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Checkout my latest project: the build up of a 4.7 stroker for my next Jeep project. One thing I didn't mention on the page is that i will also be doing a dual throttle body setup with a custom intake manifold.
A Stroker Story
Add it to your favorites if you want to follow the build up.
 

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It sounds pretty cool. First, DO NOT bore a 4.0 more than .040. There isn't enough room, and the marginal displacement difference isn't worth re-sleeving the cylinders. Second, using the newer style d.i.s. pack on an older block isn't a good idea. The block castings are different. There isn't any mounting holes for the d.i.s. pack in the older block and unless you work for Chrysler, you will never get a custom flash for the newer JTEC controller. Third, I wouldn't build it for horses, but torque. The horses will come with the extra displacement for free, and torque is what you want for low end grunt. Next, I wouldn't get too radical with the cam. I have used both the Mopar stage 2 and stage 3 cams with matching springs, and the stage 2 is much better! Using a cam profile that has a lot of overlap won't have any manifold vacuum at idle. This really messes up the computers ability to correct for mixtures at idle. Remember most of the fuel delivery is determined by the m.a.p. sensor, and with no vacuum at idle from a wild cam will shoot your low end torque all to hell. If you really wanted to improve the stroker using a 4.2 crank, have the quench area set correctly. This will allow a higher compression ratio without the detination. This is basically done by decking the block a whole bunch, and using custom low compression pistons. Last, I would re-think using two throttle plates for the much easier 5.2/5.9 Magnum throttle plates. These will allow more air, and still have i.a.c. , t.p.s. , and m.a.p. sensors that are compatable with the 4.0's harness. If you really wanted to get fancy and pick up a bunch of displacement, have the crank offset ground down to a SBC's rod journal, and use Chevy rods and pistons!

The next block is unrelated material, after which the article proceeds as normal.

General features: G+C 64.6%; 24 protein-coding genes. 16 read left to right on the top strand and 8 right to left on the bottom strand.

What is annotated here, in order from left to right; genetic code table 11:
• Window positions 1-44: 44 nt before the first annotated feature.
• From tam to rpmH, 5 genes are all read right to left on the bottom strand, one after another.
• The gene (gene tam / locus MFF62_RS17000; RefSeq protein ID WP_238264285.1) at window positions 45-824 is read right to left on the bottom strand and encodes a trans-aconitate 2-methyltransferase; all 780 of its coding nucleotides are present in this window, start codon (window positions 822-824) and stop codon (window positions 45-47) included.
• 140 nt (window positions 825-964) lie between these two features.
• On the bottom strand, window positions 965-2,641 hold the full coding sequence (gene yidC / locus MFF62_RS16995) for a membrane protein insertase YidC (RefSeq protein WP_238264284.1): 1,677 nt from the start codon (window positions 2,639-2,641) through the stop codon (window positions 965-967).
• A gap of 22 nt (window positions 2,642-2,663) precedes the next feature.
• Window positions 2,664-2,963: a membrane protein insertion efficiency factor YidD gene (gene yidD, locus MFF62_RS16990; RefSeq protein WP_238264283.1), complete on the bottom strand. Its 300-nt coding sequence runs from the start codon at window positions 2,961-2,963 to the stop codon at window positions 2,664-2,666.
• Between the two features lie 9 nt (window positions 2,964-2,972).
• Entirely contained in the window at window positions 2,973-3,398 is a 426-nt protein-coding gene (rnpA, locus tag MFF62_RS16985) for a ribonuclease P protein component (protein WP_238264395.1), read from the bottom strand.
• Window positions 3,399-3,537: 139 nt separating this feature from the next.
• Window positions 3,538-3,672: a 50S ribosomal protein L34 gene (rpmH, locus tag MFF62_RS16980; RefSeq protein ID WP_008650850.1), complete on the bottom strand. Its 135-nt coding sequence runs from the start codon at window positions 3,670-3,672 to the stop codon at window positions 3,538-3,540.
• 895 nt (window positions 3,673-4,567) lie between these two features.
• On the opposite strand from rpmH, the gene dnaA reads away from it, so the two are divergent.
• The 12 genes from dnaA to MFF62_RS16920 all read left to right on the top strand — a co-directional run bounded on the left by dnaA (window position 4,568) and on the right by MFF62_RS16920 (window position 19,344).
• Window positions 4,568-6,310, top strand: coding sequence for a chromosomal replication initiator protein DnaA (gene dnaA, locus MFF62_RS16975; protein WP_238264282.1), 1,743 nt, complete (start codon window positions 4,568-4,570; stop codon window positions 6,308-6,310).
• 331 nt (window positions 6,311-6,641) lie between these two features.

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You never cease to amaze me, dorfs.
<IMG SRC="smilies/bounce.gif" border="0"> <IMG SRC="smilies/bounce.gif" border="0"> <IMG SRC="smilies/bounce.gif" border="0">
 

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We've successfully bored 4.0l's to '0.060-over without any problems, even in strokers. The local machine shops list the block is good for that overbore, and we've found that to be the case.

Some older 4.0l blocks can handle even more than that without resleeving it, you just have to find the right casting.

Quench does have a role, but without finding really dished pistons, you're better off getting pistons from a company like Accurate Power, which uses 4.0L rods and the 4.2L pistons - solves quench and compression at once. Decking the block bumps the compression, and you're already starting with a high number. That said, we've built nearly identical strokers, one will run happily on 87 octane, the other wants 92.

You can also play with different heads, there's at least 4 different combustion chamber sizes. Depending on your exhaust and intake choices, your head selection will be a subset of that, though.